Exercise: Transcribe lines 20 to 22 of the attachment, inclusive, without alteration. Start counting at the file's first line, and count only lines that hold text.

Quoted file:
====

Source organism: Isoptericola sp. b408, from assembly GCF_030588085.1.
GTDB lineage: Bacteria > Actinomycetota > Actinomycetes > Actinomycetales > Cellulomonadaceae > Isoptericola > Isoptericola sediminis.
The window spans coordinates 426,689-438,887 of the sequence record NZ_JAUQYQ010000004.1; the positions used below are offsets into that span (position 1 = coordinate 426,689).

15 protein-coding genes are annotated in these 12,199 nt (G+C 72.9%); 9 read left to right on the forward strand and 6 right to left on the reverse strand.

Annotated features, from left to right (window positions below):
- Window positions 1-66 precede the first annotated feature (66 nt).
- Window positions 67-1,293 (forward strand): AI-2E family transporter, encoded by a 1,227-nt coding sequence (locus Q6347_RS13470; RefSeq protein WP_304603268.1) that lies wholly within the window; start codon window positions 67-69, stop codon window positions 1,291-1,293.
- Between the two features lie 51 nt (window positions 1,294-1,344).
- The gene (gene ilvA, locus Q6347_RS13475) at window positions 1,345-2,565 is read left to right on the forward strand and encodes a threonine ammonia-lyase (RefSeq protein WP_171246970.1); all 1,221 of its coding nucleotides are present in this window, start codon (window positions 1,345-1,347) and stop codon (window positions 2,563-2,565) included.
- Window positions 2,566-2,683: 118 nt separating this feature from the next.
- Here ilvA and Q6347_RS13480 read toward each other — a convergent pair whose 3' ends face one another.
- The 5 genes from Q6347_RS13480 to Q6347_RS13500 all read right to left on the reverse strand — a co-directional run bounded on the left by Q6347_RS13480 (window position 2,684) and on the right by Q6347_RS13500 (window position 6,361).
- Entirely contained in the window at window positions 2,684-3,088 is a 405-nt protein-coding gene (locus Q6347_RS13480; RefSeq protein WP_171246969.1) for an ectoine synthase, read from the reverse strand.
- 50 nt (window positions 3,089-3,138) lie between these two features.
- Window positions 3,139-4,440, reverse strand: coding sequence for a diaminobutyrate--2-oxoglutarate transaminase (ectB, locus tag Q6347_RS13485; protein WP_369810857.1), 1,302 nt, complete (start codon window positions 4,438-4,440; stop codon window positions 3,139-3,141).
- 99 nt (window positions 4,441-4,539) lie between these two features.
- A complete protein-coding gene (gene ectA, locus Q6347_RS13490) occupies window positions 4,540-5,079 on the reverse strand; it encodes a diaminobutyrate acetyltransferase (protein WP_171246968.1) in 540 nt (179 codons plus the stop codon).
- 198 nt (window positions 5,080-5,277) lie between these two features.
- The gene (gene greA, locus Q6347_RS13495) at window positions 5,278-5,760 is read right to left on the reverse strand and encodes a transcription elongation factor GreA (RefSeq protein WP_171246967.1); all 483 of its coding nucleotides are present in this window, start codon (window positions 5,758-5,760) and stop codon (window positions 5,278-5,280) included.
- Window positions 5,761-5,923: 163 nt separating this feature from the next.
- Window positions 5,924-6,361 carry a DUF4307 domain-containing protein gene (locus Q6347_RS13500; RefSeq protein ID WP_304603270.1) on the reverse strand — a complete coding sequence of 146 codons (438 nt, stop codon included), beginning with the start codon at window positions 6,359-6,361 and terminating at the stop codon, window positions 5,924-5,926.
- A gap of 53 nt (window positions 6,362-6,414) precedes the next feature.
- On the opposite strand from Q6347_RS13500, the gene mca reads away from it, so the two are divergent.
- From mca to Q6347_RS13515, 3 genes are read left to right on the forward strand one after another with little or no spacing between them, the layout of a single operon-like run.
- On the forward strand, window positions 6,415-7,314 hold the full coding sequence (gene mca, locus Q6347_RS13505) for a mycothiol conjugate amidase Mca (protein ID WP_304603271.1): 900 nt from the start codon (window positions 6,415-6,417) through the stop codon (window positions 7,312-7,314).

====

- Window positions 5,761-5,923: 163 nt separating this feature from the next.
- Window positions 5,924-6,361 carry a DUF4307 domain-containing protein gene (locus Q6347_RS13500; RefSeq protein ID WP_304603270.1) on the reverse strand — a complete coding sequence of 146 codons (438 nt, stop codon included), beginning with the start codon at window positions 6,359-6,361 and terminating at the stop codon, window positions 5,924-5,926.
- A gap of 53 nt (window positions 6,362-6,414) precedes the next feature.